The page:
nDreams: 'We're barely scratching the surface' of mobile VR potential

Hands-on with Gunner and Perfect Beach

nDreams: 'We're barely scratching the surface' of mobile VR potential
| Gunner

Virtual reality has not yet come of age. In fact, it has barely been born. Oculus Rift and Project Morpheus are still in development, and Samsung's Gear VR device only just launched in the US last month.

As such, there's still a lot for developers to figure out. Basically, "nobody knows anything when it comes to developing for VR," says Andreas Gschwari, a game designer at UK studio nDreams.

nDreams is behind one of the first games for the Gear VR: a space shooter called Gunner. You're strapped to the side of a giant mothership and must blast incoming spaceships just by looking at them. It makes you feel like Cyclops from the Xmen.

And even though it's a pretty basic game - it's about as complex as Space Invaders - VR can make anything more exciting. When you're staring out into space, that little headset really makes you appreciate the grand expanse of the cosmos.


One of the first things that nDreams had to figure out was controls. And the solution: no controls. "For us that didn't even come up as a question," says Gschwari. "We knew that from the start.

"With the platform being a mobile phone, we always figured that the controller was going to be optional and we were assuming that a lot of people would buy the device on its own. We wanted to make sure everyone can pick up and play the game without being used to controllers or needing to own one."

Instead, you get through the game just by looking at stuff. You eyeball menu items to play the game, and stare at spaceships to lock on and fire missiles. When it comes time to reload, you simply avert your gaze to a nearby computer screen.

"There are some elements that would have been made easier with the controller but none of them need one. We're quite quick to find design solutions for it."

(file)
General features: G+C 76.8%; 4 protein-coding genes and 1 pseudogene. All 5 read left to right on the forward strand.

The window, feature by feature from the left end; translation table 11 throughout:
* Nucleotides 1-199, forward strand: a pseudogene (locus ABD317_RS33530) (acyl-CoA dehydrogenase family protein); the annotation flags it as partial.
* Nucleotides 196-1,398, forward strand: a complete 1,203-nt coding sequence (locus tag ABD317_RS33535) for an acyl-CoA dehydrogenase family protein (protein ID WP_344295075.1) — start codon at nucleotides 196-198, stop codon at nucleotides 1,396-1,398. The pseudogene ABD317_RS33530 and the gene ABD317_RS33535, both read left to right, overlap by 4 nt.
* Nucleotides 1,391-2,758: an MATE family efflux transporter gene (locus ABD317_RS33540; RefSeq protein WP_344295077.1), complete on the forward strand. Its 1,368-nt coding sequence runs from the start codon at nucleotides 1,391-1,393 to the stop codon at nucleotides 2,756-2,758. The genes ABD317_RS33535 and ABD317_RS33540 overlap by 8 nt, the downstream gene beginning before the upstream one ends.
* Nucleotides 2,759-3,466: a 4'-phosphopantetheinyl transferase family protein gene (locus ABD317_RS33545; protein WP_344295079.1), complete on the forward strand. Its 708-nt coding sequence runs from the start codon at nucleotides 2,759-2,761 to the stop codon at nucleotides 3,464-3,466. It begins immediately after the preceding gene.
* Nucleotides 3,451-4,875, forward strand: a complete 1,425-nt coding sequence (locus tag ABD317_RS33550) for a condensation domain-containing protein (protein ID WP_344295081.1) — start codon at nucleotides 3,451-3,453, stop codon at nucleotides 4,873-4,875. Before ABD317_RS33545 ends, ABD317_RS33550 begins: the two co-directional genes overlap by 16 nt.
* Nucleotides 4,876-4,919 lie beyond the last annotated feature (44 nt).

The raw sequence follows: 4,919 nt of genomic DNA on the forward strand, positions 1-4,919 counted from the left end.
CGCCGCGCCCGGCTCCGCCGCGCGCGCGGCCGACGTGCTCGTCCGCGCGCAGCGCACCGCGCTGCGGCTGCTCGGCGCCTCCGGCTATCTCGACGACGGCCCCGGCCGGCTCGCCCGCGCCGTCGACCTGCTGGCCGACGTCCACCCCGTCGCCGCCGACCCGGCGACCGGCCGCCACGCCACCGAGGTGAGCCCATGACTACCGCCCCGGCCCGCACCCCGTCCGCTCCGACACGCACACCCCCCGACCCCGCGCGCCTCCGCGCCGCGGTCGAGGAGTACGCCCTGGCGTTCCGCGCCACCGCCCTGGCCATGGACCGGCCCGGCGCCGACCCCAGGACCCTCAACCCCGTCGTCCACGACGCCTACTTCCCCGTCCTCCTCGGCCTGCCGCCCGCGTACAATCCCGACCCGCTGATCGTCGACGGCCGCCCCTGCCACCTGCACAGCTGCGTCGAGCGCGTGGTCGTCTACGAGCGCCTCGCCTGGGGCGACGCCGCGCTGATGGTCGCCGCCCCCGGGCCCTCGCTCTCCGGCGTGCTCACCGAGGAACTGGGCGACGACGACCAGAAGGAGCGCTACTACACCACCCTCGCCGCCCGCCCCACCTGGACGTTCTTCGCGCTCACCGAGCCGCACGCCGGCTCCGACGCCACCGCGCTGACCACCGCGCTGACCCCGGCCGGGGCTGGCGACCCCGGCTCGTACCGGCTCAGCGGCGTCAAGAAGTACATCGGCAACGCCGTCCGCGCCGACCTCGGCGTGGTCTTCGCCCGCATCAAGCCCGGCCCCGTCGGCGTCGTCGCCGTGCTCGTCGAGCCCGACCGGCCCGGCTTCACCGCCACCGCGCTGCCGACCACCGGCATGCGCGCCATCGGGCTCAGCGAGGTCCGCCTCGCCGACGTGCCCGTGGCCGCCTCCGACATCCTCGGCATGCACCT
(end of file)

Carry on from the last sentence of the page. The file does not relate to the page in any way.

Some VR games make players want to barf, but Gschwari says "a key element for us was player comfort, above all else".


He reckons that Gunner will work better than other games "because you're strapped in and you're not moving as a character". Your brain doesn't have to try to reconcile the fact that your body's stationary but your viewpoint is moving in 3D space - the sort of mental aerobics that sends some VR players to pukesville.

nDreams is also making VR games for console and PC units. But Gschwari says the mobile set-up has some unique benefits.

"A massive advantage is that the Samsung Gear VR doesn't have any cables," he points out. "But it also still has a powerful phone." Not as awesome as a PC or PS4, but still quite slick.

Plus, "there are lots of additional toys and tools on the phone that you can work with, including augmented reality through camera, and voice recognition. We're barely scratching the surface of the device capabilities at this point."


Alongside Gunner, nDreams will also launch a VR "experience" called Perfect Beach. This one puts you on a towel on the sand, looking out at the ocean while listening to music or a step-by-step meditation CD.

It's a bit of a strange one, but Gschwari says "we think VR is about giving players things that they might not normally be able to experience. Much more so than traditional gaming."

"We have a list as long as my arm of things we want to do in VR: we've done a prototype of skydiving and we're working on an exploration title. It's great to be on the forefront of new tech because development isn't as expensive and budgets aren't as high so you can be a bit more experimental".

Samsung Gear VR is coming out in Europe soon. Perfect Beach will be a launch title and Gunner will be available as soon as developers can charge for apps.